Question related to quantization of the magnetic field

In summary, when trapped hydrogen atoms are exposed to a magnetic field, the Zeeman effect occurs, causing some electrons to gain energy and others to lose energy. When the magnetic field is removed, the electrons can return to their previous state, releasing the energy they gained. This energy is in the form of a photon, which can be in the microwave or radio wave range of the electromagnetic spectrum. Unlike in the case of an electromagnetic field, where electrons only change their quantum number n by absorbing or emitting a photon, in a magnetic field, the electrons' energy change is directly proportional to the strength of the field. Therefore, when the magnetic field is removed, the electrons' energy also changes, without the emission of a photon.
  • #1
fluidistic
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I wonder what happens if you have trapped hydrogen atoms and you apply a magnetic field. We could observe the Zeeman effect; some electrons would gain energy and some other would lose energy due to the magnetic field. Say an electron gained some energy. Now you remove the magnetic field, the electron could return to its previous state, losing the energy it gained from the magnetic field. My question is... in what form does this electron lose its "tiny" energy?
I think the only answer would be a photon (in case of a magnetic field of a few teslas the photon might be in the microwave or radio wave range of the EM spectra, I believe) but I'm not 100% sure.
I understand that if I apply an EM field (flux of photons), the electrons will only change their quantum number n, absorbing or emiting a photon in the process. But in the case of a magnetic or electric field, I have no idea.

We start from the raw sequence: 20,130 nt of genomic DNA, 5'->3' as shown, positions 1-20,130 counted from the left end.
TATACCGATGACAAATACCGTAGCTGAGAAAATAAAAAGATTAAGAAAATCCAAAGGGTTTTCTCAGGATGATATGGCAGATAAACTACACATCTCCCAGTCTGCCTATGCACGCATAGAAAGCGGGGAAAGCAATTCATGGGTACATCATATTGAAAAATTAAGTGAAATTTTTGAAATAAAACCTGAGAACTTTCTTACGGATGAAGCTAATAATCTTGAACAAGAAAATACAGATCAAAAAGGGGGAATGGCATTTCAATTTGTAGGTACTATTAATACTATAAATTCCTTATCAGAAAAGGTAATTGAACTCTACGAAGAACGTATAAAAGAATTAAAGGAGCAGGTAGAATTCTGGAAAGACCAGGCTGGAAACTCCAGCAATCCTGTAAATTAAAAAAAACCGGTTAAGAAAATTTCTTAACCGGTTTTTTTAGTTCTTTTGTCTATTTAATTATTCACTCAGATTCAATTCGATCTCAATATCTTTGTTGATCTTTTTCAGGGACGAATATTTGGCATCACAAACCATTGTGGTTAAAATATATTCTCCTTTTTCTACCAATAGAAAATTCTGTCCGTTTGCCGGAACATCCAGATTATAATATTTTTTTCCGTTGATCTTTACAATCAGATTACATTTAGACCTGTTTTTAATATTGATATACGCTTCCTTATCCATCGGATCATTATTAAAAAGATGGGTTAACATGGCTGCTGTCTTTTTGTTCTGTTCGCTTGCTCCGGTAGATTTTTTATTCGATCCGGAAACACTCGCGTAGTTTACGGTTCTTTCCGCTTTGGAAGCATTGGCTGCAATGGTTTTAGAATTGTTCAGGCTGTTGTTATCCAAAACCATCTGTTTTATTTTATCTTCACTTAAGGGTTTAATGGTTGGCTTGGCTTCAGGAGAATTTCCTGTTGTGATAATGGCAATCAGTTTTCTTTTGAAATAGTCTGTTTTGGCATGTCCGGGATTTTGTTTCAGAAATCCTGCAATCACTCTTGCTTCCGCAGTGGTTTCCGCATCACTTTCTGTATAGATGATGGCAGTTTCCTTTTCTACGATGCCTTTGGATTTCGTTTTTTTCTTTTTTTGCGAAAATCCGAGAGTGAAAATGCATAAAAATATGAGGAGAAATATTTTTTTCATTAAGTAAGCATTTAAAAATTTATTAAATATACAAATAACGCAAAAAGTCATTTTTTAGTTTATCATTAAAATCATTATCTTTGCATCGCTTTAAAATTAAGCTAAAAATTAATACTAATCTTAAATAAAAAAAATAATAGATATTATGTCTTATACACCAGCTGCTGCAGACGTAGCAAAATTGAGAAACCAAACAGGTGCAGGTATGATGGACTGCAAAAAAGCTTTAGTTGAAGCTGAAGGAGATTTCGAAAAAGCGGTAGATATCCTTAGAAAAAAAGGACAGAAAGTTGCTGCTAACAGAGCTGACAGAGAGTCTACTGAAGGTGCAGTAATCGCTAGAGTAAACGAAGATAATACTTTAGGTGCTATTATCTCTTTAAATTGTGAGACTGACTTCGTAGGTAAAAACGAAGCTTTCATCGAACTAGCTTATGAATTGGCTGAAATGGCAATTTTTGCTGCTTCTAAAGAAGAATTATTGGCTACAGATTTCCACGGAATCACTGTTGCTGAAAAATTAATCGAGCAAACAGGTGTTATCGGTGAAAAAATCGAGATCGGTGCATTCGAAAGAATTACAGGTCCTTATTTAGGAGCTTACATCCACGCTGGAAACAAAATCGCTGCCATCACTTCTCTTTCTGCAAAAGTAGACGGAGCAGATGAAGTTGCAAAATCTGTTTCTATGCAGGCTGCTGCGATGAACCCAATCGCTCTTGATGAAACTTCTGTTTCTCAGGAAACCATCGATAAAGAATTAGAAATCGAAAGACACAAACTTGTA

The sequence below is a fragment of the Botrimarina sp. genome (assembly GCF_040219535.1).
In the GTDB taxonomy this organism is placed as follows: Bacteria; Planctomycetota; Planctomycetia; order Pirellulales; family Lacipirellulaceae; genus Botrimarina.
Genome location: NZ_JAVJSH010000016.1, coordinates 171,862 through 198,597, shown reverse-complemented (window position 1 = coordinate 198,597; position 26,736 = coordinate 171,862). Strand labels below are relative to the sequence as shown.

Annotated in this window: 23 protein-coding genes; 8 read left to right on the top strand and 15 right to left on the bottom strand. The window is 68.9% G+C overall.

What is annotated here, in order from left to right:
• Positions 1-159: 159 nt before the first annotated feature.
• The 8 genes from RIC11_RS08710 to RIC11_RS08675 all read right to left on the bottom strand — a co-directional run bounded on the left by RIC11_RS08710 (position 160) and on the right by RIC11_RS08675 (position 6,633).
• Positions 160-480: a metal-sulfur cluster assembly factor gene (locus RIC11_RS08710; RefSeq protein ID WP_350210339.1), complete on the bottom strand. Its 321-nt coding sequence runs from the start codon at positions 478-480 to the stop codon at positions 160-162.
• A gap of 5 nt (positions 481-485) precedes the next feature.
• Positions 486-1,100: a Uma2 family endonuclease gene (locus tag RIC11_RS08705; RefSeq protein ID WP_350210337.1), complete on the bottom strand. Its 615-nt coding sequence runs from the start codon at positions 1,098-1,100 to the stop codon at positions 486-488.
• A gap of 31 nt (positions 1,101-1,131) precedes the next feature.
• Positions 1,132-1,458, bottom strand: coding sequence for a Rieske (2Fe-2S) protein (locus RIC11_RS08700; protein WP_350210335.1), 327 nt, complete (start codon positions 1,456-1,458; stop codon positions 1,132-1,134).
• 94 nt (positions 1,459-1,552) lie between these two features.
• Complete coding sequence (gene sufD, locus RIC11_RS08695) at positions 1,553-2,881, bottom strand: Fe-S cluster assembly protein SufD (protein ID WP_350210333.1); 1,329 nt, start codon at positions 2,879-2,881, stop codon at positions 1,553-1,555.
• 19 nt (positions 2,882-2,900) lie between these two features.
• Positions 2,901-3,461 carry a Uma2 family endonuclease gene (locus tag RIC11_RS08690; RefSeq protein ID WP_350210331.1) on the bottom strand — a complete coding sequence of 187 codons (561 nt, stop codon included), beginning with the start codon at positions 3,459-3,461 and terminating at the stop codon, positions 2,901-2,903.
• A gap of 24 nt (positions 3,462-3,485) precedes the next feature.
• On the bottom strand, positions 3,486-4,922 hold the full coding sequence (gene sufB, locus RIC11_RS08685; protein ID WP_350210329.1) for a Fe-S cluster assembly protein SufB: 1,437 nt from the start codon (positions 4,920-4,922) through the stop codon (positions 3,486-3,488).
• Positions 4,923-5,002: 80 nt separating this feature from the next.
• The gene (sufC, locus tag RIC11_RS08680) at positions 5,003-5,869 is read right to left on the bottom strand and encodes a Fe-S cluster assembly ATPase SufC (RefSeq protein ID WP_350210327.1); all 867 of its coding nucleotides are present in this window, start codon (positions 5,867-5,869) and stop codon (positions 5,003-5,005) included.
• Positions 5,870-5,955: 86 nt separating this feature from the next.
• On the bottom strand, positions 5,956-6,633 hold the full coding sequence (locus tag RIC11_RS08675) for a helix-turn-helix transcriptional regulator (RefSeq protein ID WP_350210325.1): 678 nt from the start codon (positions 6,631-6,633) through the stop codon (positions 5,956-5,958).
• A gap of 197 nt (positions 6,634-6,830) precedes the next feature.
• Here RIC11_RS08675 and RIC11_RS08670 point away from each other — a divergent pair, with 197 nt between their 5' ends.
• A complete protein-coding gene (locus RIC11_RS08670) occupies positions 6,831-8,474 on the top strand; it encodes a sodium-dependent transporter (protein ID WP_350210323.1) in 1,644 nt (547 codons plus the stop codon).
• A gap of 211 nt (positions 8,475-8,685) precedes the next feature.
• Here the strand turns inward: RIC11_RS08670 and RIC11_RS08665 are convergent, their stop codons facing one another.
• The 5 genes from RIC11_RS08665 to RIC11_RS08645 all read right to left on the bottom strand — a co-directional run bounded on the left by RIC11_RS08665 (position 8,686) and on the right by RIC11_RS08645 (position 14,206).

EDIT: Some other thoughts. There can't be emission/absorption of photon when the electron change their quantum number "m". Because the M field, as far as I know, doesn't contains photons. So when you remove the M field, some electron will gain some energy but if there's no photon, I have no idea how the electrons "absorb" the energy.
 
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  • #2
I do have the answer. In fact it was very obvious. The energy change of the electrons is directly proportional to the applied B field. Since we remove continuously the magnetic field, so do the electrons change their energy. So there's no emission of transition like in the case of electrons changing their n number.
 

1. What is quantization of the magnetic field?

Quantization of the magnetic field refers to the fact that magnetic fields can only exist in discrete, quantized amounts. This means that the strength of a magnetic field can only be certain values, rather than a continuous range.

2. How does quantization of the magnetic field relate to quantum mechanics?

Quantization of the magnetic field is a fundamental principle of quantum mechanics. It arises from the quantization of angular momentum in quantum systems, and is a result of the wave-like behavior of particles such as electrons.

3. What is the significance of quantization of the magnetic field?

The quantization of the magnetic field has important implications in many areas of physics, including quantum mechanics, electromagnetism, and condensed matter physics. It helps to explain phenomena such as the stability of atoms, the behavior of superconductors, and the properties of magnetic materials.

4. Can the magnetic field of an object be quantized?

No, the magnetic field of an object cannot be quantized. It is the strength of the magnetic field that is quantized, not the field itself. The field itself is a continuous, vector quantity that varies in space and time.

5. How is quantization of the magnetic field measured?

Quantization of the magnetic field can be measured using a device called a magnetometer, which can detect and measure the strength of magnetic fields. The quantization of the magnetic field can also be observed indirectly through various experiments and calculations in quantum mechanics and electromagnetism.

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